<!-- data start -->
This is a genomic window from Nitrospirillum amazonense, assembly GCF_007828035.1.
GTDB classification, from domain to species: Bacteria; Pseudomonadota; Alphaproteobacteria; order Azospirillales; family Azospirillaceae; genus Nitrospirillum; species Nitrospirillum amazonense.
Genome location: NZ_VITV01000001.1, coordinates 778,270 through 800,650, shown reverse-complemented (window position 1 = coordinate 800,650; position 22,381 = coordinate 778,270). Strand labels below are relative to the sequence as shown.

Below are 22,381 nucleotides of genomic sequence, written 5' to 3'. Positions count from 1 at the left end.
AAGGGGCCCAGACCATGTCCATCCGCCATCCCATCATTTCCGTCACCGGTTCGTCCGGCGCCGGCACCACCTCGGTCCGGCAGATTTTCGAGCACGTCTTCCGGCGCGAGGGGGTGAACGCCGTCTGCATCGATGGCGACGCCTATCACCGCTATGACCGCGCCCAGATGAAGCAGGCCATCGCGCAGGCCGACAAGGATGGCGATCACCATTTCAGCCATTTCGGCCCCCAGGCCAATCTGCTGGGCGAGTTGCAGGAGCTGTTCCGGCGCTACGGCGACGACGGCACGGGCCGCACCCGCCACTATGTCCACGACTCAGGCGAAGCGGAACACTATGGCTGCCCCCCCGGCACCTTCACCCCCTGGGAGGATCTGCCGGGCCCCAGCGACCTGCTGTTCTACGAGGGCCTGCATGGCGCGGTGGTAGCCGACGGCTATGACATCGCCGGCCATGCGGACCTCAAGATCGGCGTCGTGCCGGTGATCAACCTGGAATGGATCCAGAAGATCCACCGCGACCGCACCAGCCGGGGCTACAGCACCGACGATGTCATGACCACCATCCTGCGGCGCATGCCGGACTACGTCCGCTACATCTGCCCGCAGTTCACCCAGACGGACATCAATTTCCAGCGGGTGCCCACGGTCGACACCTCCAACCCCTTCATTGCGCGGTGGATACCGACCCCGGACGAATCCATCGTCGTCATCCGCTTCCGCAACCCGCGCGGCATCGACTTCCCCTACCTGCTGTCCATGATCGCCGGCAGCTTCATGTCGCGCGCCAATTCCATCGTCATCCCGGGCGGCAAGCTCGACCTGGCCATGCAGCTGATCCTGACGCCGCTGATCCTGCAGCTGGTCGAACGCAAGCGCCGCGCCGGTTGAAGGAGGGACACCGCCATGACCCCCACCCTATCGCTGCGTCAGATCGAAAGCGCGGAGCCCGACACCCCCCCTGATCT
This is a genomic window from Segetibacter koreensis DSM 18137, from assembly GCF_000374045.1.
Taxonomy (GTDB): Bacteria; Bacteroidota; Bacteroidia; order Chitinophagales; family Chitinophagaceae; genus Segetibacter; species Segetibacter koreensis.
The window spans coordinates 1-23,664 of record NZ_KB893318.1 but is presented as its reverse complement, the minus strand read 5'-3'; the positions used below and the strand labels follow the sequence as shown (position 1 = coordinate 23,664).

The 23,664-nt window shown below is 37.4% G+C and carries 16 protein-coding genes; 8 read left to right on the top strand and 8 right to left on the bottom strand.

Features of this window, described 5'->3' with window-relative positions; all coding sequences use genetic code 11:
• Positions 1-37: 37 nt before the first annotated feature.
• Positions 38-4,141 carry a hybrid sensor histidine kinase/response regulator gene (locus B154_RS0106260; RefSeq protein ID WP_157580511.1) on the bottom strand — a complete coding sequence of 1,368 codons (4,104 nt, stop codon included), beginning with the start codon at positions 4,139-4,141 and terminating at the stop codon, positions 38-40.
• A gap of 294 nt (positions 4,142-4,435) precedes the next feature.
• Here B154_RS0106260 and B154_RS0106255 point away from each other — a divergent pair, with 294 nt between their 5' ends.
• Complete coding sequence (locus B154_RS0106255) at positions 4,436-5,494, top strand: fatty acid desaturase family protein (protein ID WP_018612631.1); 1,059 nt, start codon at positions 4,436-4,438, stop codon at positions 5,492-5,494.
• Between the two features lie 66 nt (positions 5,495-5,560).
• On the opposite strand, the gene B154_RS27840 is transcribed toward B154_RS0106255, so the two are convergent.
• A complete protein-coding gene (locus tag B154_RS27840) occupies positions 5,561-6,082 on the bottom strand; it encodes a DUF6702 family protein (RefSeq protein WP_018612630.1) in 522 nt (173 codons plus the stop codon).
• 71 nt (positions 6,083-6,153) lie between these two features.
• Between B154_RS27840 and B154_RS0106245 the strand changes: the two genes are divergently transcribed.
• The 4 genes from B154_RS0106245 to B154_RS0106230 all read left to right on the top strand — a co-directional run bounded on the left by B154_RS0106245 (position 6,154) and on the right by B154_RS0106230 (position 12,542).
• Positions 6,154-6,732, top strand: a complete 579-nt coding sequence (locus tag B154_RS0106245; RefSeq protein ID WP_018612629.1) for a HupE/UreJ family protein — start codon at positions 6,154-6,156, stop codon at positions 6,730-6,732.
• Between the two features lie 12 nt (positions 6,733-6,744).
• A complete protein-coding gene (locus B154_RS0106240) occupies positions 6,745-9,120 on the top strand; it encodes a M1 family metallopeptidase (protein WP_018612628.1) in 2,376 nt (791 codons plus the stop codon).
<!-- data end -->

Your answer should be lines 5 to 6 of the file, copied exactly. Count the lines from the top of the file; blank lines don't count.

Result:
AAGGGGCCCAGACCATGTCCATCCGCCATCCCATCATTTCCGTCACCGGTTCGTCCGGCGCCGGCACCACCTCGGTCCGGCAGATTTTCGAGCACGTCTTCCGGCGCGAGGGGGTGAACGCCGTCTGCATCGATGGCGACGCCTATCACCGCTATGACCGCGCCCAGATGAAGCAGGCCATCGCGCAGGCCGACAAGGATGGCGATCACCATTTCAGCCATTTCGGCCCCCAGGCCAATCTGCTGGGCGAGTTGCAGGAGCTGTTCCGGCGCTACGGCGACGACGGCACGGGCCGCACCCGCCACTATGTCCACGACTCAGGCGAAGCGGAACACTATGGCTGCCCCCCCGGCACCTTCACCCCCTGGGAGGATCTGCCGGGCCCCAGCGACCTGCTGTTCTACGAGGGCCTGCATGGCGCGGTGGTAGCCGACGGCTATGACATCGCCGGCCATGCGGACCTCAAGATCGGCGTCGTGCCGGTGATCAACCTGGAATGGATCCAGAAGATCCACCGCGACCGCACCAGCCGGGGCTACAGCACCGACGATGTCATGACCACCATCCTGCGGCGCATGCCGGACTACGTCCGCTACATCTGCCCGCAGTTCACCCAGACGGACATCAATTTCCAGCGGGTGCCCACGGTCGACACCTCCAACCCCTTCATTGCGCGGTGGATACCGACCCCGGACGAATCCATCGTCGTCATCCGCTTCCGCAACCCGCGCGGCATCGACTTCCCCTACCTGCTGTCCATGATCGCCGGCAGCTTCATGTCGCGCGCCAATTCCATCGTCATCCCGGGCGGCAAGCTCGACCTGGCCATGCAGCTGATCCTGACGCCGCTGATCCTGCAGCTGGTCGAACGCAAGCGCCGCGCCGGTTGAAGGAGGGACACCGCCATGACCCCCACCCTATCGCTGCGTCAGATCGAAAGCGCGGAGCCCGACACCCCCCCTGATCT
This is a genomic window from Segetibacter koreensis DSM 18137, from assembly GCF_000374045.1.